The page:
Car reviews - Toyota - Aurion - Prodigy sedan
Toyota's Camry-based Avalon makes a good case for family motoring
25 May 2007
By CHRIS HARRIS
CYNICS might take some convincing, but the Toyota Aurion sits comfortably into its role as a Holden Commodore/Ford Falcon/Mitsubishi 380 challenger, even if it’s little more than a V6 version of the now four-cylinder-only Camry. Forget about the Camry for a moment though and consider the Aurion’s presence on the road, its indisputably generous interior and its generous serve of punch, all allied to the fact that it’s smooth, sophisticated, well-equipped and built like a bank vault. No, the Aurion still hasn’t quite nailed it as an enthusiast’s car, but that’s never held Toyota back in the past. And it sure looks a lot more acceptable than the Avalon - which remains its spiritual, if not actual, predecessor - as a means of grabbing a share of the Australian six-cylinder family-car market.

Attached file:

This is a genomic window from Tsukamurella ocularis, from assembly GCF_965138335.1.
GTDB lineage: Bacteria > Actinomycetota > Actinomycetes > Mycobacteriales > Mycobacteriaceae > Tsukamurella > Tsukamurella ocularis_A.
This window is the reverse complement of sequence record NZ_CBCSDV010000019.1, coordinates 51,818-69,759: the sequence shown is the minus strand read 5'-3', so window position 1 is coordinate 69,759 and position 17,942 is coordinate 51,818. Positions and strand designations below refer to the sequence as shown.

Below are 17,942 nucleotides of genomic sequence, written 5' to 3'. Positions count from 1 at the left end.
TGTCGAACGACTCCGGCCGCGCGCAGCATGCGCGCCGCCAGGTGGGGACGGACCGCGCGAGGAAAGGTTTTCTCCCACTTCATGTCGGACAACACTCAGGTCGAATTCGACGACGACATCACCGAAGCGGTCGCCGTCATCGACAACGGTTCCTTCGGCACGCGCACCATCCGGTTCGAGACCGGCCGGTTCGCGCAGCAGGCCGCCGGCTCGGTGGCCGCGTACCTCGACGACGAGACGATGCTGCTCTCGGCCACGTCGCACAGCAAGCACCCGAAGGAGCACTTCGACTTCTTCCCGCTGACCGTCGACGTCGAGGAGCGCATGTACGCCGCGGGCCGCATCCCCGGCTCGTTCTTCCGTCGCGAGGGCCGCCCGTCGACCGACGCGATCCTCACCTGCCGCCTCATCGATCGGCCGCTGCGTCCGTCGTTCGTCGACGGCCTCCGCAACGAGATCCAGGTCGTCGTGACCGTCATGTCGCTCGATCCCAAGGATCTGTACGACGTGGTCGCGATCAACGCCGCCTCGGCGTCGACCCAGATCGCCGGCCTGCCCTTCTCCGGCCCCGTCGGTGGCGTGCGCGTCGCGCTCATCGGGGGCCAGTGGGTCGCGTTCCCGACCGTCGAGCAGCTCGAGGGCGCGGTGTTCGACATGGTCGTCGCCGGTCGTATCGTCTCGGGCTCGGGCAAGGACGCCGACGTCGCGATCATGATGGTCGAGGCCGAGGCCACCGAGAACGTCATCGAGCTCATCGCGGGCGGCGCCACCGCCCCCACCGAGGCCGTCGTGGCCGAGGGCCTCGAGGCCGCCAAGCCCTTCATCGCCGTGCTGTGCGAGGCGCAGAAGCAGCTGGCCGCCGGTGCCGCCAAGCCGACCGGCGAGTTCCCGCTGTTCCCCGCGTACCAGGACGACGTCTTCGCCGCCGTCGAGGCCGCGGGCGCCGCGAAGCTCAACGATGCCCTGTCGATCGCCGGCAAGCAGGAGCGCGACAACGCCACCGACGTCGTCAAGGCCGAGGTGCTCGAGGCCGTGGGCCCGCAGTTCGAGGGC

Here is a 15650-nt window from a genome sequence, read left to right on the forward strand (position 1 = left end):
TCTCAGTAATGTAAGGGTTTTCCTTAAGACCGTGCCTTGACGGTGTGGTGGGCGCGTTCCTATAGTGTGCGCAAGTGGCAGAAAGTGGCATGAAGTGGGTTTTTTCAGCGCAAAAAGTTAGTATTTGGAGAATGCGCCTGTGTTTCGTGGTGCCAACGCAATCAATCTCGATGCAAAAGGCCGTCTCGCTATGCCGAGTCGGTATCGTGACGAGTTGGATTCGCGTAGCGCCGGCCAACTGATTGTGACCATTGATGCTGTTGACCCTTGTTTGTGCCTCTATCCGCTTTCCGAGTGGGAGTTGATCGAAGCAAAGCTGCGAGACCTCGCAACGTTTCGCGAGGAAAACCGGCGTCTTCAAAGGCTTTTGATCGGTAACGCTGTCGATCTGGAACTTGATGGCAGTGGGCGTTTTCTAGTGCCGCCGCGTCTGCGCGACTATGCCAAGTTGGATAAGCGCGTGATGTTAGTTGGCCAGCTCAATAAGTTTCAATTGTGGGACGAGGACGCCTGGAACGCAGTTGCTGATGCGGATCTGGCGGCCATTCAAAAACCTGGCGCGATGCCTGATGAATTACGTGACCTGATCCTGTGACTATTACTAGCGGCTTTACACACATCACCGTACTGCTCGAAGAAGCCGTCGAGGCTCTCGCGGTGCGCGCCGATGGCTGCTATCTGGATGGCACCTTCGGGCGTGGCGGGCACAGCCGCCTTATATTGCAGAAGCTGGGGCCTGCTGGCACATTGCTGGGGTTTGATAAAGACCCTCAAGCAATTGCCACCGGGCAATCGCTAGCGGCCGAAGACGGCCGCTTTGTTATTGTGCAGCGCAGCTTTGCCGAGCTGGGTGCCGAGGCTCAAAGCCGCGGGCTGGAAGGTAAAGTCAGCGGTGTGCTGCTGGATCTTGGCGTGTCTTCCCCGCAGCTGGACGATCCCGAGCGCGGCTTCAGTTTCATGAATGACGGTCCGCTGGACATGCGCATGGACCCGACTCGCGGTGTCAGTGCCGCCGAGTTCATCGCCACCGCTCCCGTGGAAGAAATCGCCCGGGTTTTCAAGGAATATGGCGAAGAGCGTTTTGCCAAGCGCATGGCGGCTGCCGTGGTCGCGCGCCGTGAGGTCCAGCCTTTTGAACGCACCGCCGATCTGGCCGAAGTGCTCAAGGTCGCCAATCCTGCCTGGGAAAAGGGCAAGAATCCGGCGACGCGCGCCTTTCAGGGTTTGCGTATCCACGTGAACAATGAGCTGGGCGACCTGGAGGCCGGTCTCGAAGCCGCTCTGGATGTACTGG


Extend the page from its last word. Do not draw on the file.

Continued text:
The Road to Recovery podcast series
Model release date: 1 November 2006 to 1 March 2012
All car reviews
Toyota AvalonReleased: July 2000
Ended: July 2005
Family Tree: Aurion
There was really no such thing as a previous Aurion, although the Toyota Avalon introduced here in 2000 and quietly faded away in 2005 aimed to do the same thing: Give Toyota a viable challenger for the volume-selling Holden Commodore and Ford Falcon. The Avalon wasn’t at all a bad car – its 3.0-litre V6 went well and it offered massive back-seat legroom - but the styling belonged to another era and it unhappily bore the reputation for blandness to which Toyota has long been manacled.
Click to share